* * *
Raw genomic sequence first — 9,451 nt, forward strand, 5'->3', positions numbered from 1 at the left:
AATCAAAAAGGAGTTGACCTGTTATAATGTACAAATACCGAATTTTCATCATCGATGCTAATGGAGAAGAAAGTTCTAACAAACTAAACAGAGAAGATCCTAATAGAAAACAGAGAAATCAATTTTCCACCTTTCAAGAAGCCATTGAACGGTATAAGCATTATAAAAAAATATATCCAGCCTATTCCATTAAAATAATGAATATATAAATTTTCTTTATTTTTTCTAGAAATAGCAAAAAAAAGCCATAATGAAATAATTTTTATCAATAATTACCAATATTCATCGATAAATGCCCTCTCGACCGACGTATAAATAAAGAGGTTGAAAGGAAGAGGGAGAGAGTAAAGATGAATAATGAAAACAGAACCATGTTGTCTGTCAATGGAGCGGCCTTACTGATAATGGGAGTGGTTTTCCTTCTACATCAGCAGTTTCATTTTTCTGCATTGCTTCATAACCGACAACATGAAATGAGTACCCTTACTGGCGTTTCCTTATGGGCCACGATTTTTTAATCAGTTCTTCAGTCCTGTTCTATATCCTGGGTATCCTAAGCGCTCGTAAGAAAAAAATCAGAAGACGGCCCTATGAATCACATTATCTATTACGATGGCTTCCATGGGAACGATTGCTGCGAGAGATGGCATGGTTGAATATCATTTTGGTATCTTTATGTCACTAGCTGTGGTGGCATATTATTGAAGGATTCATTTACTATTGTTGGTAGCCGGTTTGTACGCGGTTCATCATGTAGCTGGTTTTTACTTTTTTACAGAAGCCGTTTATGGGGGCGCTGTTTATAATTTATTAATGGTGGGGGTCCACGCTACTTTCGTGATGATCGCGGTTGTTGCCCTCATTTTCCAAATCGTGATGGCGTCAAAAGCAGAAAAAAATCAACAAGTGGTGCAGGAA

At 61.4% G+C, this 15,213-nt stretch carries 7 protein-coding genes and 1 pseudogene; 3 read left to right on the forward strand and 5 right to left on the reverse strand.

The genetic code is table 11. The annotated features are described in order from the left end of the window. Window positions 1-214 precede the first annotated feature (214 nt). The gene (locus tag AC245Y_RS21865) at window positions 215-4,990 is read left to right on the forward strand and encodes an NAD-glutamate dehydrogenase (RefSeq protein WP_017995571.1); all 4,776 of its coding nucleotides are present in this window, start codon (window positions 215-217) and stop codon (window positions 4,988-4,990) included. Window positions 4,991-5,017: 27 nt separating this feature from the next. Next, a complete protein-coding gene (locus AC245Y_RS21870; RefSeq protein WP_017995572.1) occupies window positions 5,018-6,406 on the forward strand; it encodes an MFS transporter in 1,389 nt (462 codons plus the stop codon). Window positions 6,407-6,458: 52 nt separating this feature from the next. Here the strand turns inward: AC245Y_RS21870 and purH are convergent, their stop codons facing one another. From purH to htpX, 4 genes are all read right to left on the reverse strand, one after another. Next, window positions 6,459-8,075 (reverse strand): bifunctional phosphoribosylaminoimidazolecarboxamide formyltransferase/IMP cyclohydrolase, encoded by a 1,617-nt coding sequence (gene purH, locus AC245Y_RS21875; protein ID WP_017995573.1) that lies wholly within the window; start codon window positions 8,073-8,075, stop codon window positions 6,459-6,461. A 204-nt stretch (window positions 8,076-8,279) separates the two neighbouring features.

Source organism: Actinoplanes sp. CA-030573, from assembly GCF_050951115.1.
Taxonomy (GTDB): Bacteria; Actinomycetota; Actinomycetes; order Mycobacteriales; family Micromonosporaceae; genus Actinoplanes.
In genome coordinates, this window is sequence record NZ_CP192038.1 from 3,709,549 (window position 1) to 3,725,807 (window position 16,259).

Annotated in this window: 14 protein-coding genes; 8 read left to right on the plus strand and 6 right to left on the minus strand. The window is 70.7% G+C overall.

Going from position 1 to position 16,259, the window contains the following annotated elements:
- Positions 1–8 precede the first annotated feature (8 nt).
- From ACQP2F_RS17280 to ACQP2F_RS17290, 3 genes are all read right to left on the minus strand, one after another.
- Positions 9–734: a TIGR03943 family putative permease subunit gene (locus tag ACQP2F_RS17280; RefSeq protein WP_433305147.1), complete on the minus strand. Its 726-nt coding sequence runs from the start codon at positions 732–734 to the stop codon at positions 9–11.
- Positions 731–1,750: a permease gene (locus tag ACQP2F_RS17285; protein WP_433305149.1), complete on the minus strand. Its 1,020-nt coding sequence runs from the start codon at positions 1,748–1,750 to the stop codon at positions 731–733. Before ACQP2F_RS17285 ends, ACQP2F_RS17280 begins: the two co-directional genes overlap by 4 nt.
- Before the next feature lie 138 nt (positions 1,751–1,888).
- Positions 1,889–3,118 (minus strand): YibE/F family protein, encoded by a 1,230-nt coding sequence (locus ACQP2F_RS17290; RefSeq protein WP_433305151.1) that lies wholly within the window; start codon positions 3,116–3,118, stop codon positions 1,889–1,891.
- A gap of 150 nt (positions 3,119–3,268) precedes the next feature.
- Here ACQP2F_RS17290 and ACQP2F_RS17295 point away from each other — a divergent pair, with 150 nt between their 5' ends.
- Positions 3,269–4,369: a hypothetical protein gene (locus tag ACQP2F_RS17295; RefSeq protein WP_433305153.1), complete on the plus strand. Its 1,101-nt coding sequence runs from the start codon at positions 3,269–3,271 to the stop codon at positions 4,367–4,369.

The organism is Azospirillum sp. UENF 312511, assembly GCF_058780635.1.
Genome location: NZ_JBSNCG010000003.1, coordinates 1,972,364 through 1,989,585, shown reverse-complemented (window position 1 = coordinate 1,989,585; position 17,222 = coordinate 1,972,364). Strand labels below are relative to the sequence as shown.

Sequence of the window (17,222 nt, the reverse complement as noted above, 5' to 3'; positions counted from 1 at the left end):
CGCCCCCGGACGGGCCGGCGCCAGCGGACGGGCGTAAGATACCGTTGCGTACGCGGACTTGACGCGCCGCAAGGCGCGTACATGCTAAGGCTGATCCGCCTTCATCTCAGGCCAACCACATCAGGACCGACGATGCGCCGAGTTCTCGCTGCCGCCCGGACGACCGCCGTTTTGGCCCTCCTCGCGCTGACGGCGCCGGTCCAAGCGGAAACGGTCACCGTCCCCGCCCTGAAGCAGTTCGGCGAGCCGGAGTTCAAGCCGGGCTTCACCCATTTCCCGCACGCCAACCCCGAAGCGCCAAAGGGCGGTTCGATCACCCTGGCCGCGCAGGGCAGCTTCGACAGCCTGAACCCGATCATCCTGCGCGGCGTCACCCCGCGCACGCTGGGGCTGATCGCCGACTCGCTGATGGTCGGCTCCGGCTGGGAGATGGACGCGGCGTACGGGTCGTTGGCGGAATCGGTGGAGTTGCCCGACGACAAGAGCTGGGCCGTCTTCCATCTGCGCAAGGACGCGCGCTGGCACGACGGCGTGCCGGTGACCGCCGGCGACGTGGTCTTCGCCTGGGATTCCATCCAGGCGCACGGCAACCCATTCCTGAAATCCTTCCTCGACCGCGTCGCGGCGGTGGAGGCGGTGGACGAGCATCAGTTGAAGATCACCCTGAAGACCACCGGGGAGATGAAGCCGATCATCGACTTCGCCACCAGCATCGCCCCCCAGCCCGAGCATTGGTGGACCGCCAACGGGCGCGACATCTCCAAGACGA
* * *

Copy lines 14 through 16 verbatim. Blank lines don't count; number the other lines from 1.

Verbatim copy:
- Before the next feature lie 138 nt (positions 1,751–1,888).
- Positions 1,889–3,118 (minus strand): YibE/F family protein, encoded by a 1,230-nt coding sequence (locus ACQP2F_RS17290; RefSeq protein WP_433305151.1) that lies wholly within the window; start codon positions 3,116–3,118, stop codon positions 1,889–1,891.
- A gap of 150 nt (positions 3,119–3,268) precedes the next feature.